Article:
TRIAL COURT ERRED IN FINDING THERE WAS NO REASONABLE LIKELIHOOD OF PROSECUTION, AND OVERRULING DEFENDANT’S FIFTH AMENDMENT OBJECTION TO DISCOVERY IN A CIVIL TRIAL
Shimon v. R.B., 46 Fla. L. Weekly D284 (Fla. 3rd DCA February 3, 2021):
A man accused of sexual battery in a civil suit petitioned for writ of certiorari to quash part of an order requiring him to provide documents that he contended violated his Fifth Amendment right against self-incrimination. Because the State Attorney had declined to prosecute the case (due to time delay and the victim’s indecisiveness). Based on that, the trial court found there was no reasonable danger of prosecution, and entered a blanket order overruling the Fifth Amendment objection, without actually addressing each category of the requested documents individually.
Because future prosecution of the action was not barred by the statute of limitations, and there was no legal immunity from prosecution granted, the court agreed that the possibility of a criminal investigation being re-opened in the future was not so remote as to eliminate a reasonable fear of prosecution. Therefore, the defendant could not be compelled to give testimony over a claim of Fifth Amendment privilege.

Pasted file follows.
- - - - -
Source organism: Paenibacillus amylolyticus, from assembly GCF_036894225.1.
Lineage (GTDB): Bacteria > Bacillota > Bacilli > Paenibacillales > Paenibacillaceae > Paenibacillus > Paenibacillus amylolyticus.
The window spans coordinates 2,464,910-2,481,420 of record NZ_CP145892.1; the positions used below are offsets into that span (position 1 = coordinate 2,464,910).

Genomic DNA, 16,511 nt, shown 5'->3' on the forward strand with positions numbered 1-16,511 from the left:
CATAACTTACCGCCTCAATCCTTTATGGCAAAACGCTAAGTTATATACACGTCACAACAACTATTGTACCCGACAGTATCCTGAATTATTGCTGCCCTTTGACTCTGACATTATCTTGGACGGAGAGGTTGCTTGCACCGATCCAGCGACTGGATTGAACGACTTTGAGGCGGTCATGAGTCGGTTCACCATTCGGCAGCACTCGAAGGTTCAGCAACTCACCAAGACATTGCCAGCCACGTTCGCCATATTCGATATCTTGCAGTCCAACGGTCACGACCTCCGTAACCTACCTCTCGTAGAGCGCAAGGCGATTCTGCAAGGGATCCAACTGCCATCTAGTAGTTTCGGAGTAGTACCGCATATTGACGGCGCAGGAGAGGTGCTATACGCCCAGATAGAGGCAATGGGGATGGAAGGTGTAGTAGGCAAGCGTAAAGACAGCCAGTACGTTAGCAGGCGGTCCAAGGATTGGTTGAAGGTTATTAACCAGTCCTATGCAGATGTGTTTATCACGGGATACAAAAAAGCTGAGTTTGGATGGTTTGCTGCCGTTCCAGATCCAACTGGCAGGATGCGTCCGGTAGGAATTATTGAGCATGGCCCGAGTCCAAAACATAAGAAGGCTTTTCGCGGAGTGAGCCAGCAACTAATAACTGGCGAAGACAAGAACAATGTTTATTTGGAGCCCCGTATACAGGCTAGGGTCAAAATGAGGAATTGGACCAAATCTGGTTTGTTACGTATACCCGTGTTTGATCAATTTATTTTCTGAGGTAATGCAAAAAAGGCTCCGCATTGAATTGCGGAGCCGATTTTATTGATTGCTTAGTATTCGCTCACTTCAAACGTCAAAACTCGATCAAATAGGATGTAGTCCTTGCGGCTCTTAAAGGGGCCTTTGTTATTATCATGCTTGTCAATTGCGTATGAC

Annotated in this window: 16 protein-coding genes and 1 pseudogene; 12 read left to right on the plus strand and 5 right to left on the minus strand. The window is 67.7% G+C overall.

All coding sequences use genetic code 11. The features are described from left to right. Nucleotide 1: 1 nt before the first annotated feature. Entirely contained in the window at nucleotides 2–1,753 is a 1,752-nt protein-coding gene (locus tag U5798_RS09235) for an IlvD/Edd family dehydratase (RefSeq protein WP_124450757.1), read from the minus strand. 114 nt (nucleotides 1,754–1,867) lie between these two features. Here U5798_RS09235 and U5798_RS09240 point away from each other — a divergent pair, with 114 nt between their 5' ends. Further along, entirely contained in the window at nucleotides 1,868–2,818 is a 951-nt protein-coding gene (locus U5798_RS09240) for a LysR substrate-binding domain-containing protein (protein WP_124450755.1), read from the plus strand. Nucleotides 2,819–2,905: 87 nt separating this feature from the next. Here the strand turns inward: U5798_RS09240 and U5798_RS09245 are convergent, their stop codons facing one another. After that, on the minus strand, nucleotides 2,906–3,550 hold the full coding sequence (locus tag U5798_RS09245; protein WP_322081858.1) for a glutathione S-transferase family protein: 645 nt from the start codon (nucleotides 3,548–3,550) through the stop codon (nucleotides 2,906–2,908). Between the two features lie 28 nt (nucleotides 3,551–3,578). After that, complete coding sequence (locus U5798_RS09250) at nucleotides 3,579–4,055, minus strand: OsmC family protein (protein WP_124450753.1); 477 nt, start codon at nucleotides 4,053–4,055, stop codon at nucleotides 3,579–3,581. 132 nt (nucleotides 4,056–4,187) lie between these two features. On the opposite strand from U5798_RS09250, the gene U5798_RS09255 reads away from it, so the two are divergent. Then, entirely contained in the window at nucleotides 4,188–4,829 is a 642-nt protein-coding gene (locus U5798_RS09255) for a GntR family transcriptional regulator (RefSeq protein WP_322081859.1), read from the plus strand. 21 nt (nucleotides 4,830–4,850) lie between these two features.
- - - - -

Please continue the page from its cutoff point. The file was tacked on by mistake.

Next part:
NO ERROR IN DISMISSING ACTION BASED ON INTERNET CONTRACT FORUM SELECTION CLAUSE REQUIRING DISPUTES BE LITIGATED IN CALIFORNIA
Hendel v. Internet Escrow Servs., Inc., 46 Fla L. Weekly D293 (Fla. 3d DCA February 3, 2021):
Plaintiff owned an art gallery in Florida and entered into an online transaction to purchase a piece of art from a seller in Switzerland. The transaction took place via a website owned and operated by the defendant, which provided escrow services for the transaction.
When the plaintiff received the piece of art, he discovered it was a forgery. He engaged in multiple efforts to return the piece and recover his deposit, which included going to arbitration and participating in an interpleader action in California. When his efforts proved unsuccessful, he filed the case in Miami-Dade County.